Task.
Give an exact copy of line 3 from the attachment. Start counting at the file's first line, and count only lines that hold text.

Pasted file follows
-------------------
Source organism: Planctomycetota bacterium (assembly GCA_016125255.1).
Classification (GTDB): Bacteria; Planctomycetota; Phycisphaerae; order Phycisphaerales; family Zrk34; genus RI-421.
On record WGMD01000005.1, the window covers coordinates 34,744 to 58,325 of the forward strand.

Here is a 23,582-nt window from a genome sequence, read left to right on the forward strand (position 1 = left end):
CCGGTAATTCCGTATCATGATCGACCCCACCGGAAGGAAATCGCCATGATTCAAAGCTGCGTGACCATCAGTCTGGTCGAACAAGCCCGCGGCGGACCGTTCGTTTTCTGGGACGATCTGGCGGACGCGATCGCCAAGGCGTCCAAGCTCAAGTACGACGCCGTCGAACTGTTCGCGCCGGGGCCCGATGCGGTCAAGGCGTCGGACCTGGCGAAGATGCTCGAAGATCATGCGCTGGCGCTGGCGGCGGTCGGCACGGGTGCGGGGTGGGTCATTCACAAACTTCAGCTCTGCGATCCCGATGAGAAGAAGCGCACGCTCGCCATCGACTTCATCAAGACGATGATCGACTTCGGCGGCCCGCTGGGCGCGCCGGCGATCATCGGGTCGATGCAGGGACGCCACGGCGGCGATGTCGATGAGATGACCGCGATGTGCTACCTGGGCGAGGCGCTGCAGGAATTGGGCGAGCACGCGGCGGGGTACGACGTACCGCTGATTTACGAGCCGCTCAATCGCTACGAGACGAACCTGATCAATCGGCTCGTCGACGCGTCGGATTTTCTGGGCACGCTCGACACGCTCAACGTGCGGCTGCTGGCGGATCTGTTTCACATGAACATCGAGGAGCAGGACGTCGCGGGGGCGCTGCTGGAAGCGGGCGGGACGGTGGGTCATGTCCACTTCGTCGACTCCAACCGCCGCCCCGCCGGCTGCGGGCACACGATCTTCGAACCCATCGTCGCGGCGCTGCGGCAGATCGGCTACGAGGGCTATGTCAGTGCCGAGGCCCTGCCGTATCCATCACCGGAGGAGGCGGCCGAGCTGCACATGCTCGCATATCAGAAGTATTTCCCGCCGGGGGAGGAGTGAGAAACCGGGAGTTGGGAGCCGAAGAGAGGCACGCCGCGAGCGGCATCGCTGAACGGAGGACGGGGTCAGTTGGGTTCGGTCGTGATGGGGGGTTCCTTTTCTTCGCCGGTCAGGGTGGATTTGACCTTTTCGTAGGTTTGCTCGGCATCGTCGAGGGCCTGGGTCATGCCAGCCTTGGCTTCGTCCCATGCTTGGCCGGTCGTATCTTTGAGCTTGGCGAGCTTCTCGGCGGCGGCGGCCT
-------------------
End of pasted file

On record WGMD01000005.1, the window covers coordinates 34,744 to 58,325 of the forward strand.